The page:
Figure 5 (a) FTIR spectrum of mesoporous titania films before (solid line) and after the immobilization of pathogens E. coli O157:H7 (dotted line) and E. coli K12 (dashed line). (b) FTIR spectrum of mesoporous titania films functionalized with anti-E. coli O157:H7-antibody (more ...)
Comparing the different immobilization techniques of detection ( and ), the best result was obtained with the method that provided the covalent binding of the Ab on the film surface with APTES and GA (, dotted line), as expected. The other methods allowed the immobilization of bacteria, although not selectively, or with a low sensitivity of the device. In fact only the device shown in is selective and does not allow the linking of other subspecies of E. coli (E. coli K12), while on titania films () it was possible to entrap pathogens with electrostatic interactions not differentiating between pathogens.
Determination of the detection limits of E. coli O157:H7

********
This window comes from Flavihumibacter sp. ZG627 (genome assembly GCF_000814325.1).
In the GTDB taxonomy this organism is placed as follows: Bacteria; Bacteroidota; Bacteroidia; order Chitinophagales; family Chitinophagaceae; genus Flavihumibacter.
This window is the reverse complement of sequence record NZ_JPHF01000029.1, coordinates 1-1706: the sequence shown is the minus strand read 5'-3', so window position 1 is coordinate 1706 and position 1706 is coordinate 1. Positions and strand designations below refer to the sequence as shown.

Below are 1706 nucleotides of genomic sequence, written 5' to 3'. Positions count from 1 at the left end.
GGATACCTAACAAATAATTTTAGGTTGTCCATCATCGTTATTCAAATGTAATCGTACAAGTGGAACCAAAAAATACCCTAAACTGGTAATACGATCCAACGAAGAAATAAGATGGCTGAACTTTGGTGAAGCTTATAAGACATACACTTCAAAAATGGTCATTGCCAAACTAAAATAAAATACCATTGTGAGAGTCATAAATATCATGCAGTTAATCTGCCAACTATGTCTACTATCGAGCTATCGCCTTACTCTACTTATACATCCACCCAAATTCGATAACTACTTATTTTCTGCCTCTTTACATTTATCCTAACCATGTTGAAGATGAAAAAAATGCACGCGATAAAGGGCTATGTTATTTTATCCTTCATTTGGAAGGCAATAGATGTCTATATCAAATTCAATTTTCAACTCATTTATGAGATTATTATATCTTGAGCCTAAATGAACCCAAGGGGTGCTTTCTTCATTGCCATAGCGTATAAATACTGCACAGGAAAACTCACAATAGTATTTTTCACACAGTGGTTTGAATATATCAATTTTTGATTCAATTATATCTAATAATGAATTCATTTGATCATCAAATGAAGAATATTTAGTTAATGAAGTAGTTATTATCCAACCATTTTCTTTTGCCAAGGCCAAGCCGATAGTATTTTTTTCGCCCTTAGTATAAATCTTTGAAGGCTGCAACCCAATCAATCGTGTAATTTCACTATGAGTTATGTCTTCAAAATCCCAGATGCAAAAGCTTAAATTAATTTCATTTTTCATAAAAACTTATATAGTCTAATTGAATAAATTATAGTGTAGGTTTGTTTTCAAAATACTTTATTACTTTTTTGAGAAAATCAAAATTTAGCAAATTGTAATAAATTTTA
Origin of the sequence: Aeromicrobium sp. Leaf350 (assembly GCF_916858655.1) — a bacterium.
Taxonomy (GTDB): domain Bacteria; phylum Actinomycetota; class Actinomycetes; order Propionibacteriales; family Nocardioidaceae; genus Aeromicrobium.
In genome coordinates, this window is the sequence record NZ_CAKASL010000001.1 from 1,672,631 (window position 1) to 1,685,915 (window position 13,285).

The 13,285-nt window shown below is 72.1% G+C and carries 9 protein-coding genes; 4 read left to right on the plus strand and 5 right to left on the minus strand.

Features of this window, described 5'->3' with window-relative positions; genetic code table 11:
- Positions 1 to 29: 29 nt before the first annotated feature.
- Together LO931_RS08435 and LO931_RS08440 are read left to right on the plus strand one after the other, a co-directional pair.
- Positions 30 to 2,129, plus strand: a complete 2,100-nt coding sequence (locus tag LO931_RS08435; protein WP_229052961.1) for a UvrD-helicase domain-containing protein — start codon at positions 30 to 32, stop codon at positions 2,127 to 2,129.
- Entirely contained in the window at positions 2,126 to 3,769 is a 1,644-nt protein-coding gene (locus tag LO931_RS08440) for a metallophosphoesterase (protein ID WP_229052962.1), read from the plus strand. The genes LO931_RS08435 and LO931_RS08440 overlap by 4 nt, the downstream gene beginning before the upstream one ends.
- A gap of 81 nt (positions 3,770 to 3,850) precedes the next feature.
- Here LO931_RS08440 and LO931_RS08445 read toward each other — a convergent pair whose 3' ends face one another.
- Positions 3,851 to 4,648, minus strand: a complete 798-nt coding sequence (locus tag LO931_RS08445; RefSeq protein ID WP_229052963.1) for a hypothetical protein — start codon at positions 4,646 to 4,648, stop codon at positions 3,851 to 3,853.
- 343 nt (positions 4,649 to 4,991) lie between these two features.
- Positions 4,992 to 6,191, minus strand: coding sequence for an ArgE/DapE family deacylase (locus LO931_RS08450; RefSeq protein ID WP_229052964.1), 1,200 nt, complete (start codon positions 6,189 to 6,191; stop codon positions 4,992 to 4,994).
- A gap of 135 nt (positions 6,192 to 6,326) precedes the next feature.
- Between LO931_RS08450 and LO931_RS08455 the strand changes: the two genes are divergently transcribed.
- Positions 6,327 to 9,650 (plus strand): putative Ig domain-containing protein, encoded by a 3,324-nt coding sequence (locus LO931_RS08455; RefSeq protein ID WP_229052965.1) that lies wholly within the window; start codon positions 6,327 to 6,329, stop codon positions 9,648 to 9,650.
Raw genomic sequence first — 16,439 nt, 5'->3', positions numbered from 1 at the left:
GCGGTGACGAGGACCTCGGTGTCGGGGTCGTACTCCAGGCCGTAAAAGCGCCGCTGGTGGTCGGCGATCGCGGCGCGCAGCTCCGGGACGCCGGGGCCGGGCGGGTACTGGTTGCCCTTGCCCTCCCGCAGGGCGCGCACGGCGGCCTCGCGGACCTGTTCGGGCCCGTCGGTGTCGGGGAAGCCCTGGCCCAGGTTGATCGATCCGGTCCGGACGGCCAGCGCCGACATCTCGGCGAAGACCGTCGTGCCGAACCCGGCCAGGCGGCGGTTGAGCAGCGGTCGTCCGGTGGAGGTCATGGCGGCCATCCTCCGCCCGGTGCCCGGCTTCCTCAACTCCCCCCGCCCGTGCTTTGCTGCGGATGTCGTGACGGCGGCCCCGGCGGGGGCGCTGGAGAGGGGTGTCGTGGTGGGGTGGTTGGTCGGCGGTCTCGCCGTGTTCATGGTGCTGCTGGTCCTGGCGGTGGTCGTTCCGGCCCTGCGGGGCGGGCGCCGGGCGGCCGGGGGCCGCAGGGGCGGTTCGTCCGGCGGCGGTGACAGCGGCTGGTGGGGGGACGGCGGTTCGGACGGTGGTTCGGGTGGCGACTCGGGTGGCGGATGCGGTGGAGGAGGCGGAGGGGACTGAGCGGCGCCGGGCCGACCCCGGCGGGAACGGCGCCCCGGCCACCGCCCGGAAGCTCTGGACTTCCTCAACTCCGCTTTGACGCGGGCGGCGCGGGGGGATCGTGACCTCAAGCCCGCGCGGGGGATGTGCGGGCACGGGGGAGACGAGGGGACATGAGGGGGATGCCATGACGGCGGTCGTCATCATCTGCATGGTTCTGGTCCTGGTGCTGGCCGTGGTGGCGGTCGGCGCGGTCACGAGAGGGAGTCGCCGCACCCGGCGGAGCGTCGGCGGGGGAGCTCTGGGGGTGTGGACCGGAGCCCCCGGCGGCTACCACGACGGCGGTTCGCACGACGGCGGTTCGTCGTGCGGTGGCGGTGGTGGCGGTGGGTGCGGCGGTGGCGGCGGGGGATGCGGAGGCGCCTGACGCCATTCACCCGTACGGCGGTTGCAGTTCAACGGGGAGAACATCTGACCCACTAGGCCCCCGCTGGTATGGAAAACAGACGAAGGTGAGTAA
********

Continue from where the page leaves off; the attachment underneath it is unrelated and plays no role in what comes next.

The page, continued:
Tests to establish the detection limit of the device were carried out using serial dilutions of E. coli ranging in concentration from 1 × 108 CFU/mL to 10 CFU/mL; the dilutions were validated with the standard colony counting method () and DNA analysis was achieved by RT–PCR (). These experiments were evaluated on mesoporous titania films functionalized with APTES–GA–anti-E. coli O157:H7-antibody, and a limit of detection of 1 × 102 CFU/mL () was achieved for E. coli O157:H7. A test with E. coli K12 was also carried out, but the spectrum of the functionalized chip did not show any peak due to this strain, because of the selectivity of the antibody, illustrating the specificity of the binding. Finally, colony micrographs of functionalized films after the immobilization of E. coli O157:H7 at different concentrations were collected with an optical microscope ().
Colony counting method on a Petri plate with PCA and E. coli O157:H7 at a dilution of 10−6.
RT–PCR of DNA extracted from the nutrient broth. The blue line is the blank, the light green curve is the reference sample and the green curve is the DNA analysed.
Figure 8 FTIR spectra of titania films alone (solid line) and functionalized with APTES–GA–anti-E. coli O157:H7-Ab after exposure to different concentrations of E. coli O157:H7 (108–102 CFU/mL) and E. coli K12 (108 CFU/mL) in order from (more ...)
Figure 9 Colony micrographs of E. coli O157:H7 immobilized on mesoporous titania films functionalized with APTES–GA–anti-E. coli O157:H7-Ab, after exposure to different concentrations of E. coli O157:H7. (a) 106 CFU/mL; (b) 104 CFU/mL; (c) 102 (more ...)